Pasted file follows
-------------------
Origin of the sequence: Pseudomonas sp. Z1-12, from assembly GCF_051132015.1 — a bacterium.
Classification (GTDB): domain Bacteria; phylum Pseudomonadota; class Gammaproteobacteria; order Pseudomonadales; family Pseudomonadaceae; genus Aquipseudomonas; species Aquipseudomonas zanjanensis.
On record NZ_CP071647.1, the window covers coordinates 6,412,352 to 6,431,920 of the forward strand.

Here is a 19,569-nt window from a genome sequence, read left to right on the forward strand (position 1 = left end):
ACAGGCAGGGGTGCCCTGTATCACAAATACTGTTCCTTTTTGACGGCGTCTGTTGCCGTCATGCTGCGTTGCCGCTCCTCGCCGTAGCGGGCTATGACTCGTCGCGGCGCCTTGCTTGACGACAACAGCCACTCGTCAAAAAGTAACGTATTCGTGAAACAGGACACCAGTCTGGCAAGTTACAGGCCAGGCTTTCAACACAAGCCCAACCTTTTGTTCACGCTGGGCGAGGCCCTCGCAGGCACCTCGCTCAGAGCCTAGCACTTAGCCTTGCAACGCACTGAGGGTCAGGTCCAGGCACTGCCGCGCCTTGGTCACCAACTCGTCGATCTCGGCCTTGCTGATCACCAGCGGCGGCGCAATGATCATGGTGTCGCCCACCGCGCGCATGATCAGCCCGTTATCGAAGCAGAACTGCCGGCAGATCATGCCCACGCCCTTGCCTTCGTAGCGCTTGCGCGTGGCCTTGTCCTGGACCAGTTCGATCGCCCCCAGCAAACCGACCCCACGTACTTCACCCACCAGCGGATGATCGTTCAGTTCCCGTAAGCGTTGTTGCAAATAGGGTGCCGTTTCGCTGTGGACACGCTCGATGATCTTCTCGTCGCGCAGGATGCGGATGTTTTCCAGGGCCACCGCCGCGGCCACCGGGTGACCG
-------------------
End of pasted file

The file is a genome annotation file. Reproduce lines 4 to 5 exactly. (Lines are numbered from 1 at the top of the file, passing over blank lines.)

Here is a 19,569-nt window from a genome sequence, read left to right on the forward strand (position 1 = left end):
ACAGGCAGGGGTGCCCTGTATCACAAATACTGTTCCTTTTTGACGGCGTCTGTTGCCGTCATGCTGCGTTGCCGCTCCTCGCCGTAGCGGGCTATGACTCGTCGCGGCGCCTTGCTTGACGACAACAGCCACTCGTCAAAAAGTAACGTATTCGTGAAACAGGACACCAGTCTGGCAAGTTACAGGCCAGGCTTTCAACACAAGCCCAACCTTTTGTTCACGCTGGGCGAGGCCCTCGCAGGCACCTCGCTCAGAGCCTAGCACTTAGCCTTGCAACGCACTGAGGGTCAGGTCCAGGCACTGCCGCGCCTTGGTCACCAACTCGTCGATCTCGGCCTTGCTGATCACCAGCGGCGGCGCAATGATCATGGTGTCGCCCACCGCGCGCATGATCAGCCCGTTATCGAAGCAGAACTGCCGGCAGATCATGCCCACGCCCTTGCCTTCGTAGCGCTTGCGCGTGGCCTTGTCCTGGACCAGTTCGATCGCCCCCAGCAAACCGACCCCACGTACTTCACCCACCAGCGGATGATCGTTCAGTTCCCGTAAGCGTTGTTGCAAATAGGGTGCCGTTTCGCTGTGGACACGCTCGATGATCTTCTCGTCGCGCAGGATGCGGATGTTTTCCAGGGCCACCGCCGCGGCCACCGGGTGACCG